For a stretch of several years, Dany sat in front of his computer for eight hours a day recording New Testaments in different languages. He says that by the end of a translation he could sometimes correct the translators in their own languages if they made a mistake.
Dany Parado grew up in a missionary family of musicians. His father taught him how to play the Andean instruments as a kid. At the age of twelve Dany was traveling with his family from church to church playing Christian music in Quechua. They even recorded a couple of cassettes. During that time, many preached against using Quechua instruments to praise God, but during the years of terrorism from 1980 to 1990, Quechua music helped fuel the Church. This impact is what convinced Dany that God was pleased with Quechua music, and also that audio ministry was important. Dany says, “Even today I travel to the mountains and I hear the music that we wrote twenty years ago”.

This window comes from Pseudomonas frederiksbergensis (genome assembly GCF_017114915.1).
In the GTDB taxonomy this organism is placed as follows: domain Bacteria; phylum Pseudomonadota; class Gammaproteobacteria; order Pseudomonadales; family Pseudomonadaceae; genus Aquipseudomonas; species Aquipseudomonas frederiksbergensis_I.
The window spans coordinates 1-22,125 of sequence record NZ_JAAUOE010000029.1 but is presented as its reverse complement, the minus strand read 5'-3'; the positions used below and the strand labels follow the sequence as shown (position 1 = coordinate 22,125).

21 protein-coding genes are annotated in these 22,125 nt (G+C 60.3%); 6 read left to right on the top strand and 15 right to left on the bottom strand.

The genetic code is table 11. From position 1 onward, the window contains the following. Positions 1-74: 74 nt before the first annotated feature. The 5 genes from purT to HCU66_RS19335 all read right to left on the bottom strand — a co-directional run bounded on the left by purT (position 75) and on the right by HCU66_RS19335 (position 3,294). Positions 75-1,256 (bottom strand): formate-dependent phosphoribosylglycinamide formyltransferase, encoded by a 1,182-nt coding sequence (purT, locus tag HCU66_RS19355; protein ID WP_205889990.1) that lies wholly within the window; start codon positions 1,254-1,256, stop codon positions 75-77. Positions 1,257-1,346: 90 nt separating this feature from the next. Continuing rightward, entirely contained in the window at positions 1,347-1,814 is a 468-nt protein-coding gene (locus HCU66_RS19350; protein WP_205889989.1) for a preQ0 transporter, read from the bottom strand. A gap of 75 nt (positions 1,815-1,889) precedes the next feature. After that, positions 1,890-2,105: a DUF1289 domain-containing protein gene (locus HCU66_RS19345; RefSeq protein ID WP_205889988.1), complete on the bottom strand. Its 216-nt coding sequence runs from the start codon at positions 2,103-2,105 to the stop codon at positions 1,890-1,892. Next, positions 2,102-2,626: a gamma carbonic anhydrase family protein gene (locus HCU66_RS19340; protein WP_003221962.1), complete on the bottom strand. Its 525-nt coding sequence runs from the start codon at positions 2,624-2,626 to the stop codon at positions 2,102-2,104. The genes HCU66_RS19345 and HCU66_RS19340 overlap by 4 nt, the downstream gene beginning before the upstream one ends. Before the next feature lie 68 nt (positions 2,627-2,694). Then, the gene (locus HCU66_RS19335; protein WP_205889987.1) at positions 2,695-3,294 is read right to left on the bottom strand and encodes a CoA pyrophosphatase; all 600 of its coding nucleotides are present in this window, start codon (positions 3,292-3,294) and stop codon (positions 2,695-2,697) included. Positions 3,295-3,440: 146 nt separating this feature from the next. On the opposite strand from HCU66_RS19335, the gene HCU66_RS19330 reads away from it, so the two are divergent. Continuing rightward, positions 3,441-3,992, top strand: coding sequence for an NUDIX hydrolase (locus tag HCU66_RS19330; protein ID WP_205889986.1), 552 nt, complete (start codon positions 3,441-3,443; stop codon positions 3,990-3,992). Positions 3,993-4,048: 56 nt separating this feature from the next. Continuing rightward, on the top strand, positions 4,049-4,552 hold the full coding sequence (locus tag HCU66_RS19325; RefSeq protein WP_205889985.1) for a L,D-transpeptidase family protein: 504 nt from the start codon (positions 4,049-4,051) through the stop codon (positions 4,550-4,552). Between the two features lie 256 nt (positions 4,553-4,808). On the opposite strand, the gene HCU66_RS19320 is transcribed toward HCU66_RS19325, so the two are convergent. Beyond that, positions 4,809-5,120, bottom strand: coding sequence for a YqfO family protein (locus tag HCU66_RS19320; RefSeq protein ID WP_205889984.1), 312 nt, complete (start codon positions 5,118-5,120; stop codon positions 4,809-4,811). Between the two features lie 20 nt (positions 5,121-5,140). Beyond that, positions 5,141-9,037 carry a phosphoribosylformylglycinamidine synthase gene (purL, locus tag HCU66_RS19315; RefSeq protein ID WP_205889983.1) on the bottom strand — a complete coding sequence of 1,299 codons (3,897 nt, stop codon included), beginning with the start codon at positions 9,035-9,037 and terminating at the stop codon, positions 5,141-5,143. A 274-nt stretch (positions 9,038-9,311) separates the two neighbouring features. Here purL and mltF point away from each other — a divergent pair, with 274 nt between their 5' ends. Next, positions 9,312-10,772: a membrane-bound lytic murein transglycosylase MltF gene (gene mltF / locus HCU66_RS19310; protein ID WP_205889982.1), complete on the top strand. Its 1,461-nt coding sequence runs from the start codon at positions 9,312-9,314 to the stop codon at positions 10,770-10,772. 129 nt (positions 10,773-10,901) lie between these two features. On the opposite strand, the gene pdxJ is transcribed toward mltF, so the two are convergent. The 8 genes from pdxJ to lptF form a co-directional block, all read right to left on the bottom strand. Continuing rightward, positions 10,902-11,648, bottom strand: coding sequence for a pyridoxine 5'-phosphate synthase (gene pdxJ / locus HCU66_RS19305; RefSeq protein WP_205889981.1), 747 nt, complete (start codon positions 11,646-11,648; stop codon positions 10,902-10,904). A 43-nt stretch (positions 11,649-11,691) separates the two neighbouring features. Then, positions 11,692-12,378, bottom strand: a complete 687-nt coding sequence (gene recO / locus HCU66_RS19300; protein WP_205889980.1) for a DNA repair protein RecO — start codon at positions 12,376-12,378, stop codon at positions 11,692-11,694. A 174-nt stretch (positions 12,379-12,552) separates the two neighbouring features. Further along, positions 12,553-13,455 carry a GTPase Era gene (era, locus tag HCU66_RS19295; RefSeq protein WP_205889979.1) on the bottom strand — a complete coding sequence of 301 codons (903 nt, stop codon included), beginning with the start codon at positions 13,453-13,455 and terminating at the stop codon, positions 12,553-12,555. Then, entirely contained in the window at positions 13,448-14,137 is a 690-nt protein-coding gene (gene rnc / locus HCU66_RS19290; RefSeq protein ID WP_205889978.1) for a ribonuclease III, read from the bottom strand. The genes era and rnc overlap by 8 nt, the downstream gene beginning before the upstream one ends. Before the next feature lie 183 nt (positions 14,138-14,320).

Dany first started working with the Runa Simi as a technician, helping the Communications team record New Testaments in different languages, and music in Quechua. One day, Al Shannon came to Runa Simi to give a course on Radio Broadcasting. Dany was impressed because he didn’t know there was a ministry in which he could reach so many people.
Today, Dany is a Radio Broadcasting professor. He travels to different towns in the mountains and jungles of Peru, training indigenous leaders to successfully develop and maintain radio ministries. He also helps different radio stations with technical maintenance for their stations. Through this ministry Dany helps indigenous leaders reach out to hundreds of thousands of people in surrounding communities with the Word of God.